What is it that we hear and see this time of year? In our hemisphere, December is dark and cold like John’s prison cell, and often the twinkling Christmas lights aren’t enough to pierce the darkness. The world tells us it’s time for fun holiday parties and meaningful family gatherings. For some of us, the last place we want to be is at a party. For some of us, our relationships with our families come up short, causing us pain and not giving us comfort. Many of us are disillusioned. Some of us have just received life-changing news about our health or the health of those we love. Some of us can only focus on the empty chairs that no longer hold our loved ones. Some of us see the pain beyond ourselves – those with no homes, those still behind prison bars, those with no food much less a Christmas feast.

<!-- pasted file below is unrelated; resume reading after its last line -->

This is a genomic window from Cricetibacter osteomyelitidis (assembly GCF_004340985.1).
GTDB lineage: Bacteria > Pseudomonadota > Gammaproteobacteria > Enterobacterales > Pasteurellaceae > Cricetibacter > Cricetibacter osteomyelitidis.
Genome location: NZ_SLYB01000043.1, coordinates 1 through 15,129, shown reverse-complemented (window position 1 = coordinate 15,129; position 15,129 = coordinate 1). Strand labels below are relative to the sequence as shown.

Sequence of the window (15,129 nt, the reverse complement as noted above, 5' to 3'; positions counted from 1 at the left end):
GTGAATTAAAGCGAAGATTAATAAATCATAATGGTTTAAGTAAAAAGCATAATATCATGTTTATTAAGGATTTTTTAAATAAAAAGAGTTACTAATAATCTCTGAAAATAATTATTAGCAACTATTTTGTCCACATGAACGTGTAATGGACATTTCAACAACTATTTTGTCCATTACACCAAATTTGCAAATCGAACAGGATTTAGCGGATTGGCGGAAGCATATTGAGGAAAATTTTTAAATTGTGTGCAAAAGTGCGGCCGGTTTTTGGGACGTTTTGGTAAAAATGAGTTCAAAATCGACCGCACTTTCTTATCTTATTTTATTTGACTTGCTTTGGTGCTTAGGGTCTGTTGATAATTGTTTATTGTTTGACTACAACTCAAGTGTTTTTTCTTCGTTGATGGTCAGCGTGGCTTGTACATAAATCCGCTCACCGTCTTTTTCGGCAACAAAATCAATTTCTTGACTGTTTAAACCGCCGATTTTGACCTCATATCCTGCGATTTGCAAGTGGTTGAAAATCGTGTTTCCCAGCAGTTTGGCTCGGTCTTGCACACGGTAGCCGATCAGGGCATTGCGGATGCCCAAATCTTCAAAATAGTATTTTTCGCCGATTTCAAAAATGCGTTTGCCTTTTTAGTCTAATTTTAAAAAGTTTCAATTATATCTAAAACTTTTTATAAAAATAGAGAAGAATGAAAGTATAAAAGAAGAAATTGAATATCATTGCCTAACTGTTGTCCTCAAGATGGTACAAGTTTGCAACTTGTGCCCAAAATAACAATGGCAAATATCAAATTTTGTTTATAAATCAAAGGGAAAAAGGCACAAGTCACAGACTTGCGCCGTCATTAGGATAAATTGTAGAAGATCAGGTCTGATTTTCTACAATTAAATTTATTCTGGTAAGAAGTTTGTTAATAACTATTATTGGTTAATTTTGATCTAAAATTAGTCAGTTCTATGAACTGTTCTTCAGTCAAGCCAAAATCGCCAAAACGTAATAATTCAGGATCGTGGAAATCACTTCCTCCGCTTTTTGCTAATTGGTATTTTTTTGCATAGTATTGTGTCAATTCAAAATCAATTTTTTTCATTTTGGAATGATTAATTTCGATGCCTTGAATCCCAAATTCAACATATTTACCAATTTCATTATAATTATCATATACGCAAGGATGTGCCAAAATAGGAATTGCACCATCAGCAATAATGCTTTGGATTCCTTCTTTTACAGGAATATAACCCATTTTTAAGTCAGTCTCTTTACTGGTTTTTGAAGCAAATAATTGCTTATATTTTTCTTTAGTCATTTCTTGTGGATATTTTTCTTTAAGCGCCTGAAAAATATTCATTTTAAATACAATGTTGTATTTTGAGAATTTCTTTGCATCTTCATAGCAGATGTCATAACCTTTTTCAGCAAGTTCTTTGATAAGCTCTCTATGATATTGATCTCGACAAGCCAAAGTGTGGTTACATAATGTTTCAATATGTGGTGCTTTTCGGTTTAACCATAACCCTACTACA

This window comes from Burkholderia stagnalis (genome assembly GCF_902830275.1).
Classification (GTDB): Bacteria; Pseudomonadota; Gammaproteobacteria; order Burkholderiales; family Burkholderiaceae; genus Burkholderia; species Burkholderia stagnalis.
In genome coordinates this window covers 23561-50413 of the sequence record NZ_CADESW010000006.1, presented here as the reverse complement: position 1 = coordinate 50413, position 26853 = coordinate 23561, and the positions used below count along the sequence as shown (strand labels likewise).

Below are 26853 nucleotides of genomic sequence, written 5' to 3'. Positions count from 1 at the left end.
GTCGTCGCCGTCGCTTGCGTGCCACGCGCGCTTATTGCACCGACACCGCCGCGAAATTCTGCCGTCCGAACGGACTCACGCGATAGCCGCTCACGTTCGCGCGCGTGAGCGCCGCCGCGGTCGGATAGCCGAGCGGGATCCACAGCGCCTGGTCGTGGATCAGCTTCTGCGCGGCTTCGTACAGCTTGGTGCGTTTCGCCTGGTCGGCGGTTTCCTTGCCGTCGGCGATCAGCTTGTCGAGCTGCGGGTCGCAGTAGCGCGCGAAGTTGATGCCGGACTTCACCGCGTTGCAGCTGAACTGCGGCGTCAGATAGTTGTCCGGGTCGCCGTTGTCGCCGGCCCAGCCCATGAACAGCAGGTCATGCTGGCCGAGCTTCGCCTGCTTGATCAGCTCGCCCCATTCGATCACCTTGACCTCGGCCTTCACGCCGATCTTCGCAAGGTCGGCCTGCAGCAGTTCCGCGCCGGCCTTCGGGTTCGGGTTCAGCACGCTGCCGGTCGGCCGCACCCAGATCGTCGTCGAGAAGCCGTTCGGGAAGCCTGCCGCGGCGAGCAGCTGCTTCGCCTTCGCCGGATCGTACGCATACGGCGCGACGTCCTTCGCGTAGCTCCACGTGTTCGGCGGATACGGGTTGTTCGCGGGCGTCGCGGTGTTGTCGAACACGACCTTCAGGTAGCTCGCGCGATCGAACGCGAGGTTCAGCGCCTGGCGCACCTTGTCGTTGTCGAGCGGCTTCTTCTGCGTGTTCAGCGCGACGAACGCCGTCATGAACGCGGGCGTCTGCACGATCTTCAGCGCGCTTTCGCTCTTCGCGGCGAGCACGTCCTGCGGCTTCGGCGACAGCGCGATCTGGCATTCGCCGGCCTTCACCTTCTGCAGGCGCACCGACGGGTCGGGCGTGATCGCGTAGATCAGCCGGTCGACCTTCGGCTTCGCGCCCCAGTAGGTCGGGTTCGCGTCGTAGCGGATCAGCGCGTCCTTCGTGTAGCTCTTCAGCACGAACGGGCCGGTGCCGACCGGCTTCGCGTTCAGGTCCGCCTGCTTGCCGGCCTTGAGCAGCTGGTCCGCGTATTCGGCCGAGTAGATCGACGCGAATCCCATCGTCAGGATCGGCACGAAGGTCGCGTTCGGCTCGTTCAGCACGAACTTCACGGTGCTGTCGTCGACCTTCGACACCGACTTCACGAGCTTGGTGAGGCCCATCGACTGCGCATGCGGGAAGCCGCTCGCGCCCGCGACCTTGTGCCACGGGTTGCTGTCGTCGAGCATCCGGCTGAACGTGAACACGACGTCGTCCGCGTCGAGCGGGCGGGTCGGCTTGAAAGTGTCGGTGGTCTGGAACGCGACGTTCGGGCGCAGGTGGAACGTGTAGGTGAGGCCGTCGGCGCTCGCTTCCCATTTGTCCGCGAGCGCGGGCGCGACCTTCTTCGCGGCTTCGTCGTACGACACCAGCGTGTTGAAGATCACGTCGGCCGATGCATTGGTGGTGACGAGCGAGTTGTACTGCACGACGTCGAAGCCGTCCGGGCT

As the composer Noel Regney walked the streets of New York during the fall of 1962, he heard and saw people filled with a sense of dread and despair. Christmas was coming, and the Soviet Union and the United States were involved in a conflict about the missiles that the Russians had installed in Cuba. The US had threatened military action if the missiles were not removed. The whole world was watching to see what was going to happen. Regney had been drafted into the German army during the second World War, and he knew the horrors of war. One night as he walked home, the air thick with dread, he saw two mothers pushing their babies in strollers, looking at one another and smiling. The babies reminded him of newborn lambs, and that moment on the streets of Manhattan struck a chord inside him and inspired him to write the lyrics of a song that has become one of the most beloved Christmas carols, “Do You Hear What I Hear?” It begins, “Said the night wind to the little lamb, do you see what I see. Way up in the sky, little lamb, do you see what I see. A star, a star, dancing in the night, with a tail as big as a kite, with a tail as big as a kite.” Knowing these lyrics were written during the Cuban Missile Crisis makes the song feel a little surreal. We think that star refers to the star that led the wise men to Jesus, but a star with a tail as big as a kite also sounds a lot like the description of a missile. There in the midst of that dark, cold night, with the threat of nuclear war just beneath the surface, there was still hope that peace would win the day. Regney’s song ends with these words: “Said the king to the people everywhere, listen to what I say. Pray for peace, people everywhere! Listen to what I say. The Child, the Child, sleeping in the night. He will bring us goodness and light. He will bring us goodness and light.” In the darkness of that dreadful winter, Regney held to the promise that the Christ child who was coming to be born among us again would bring peace and light.[iii]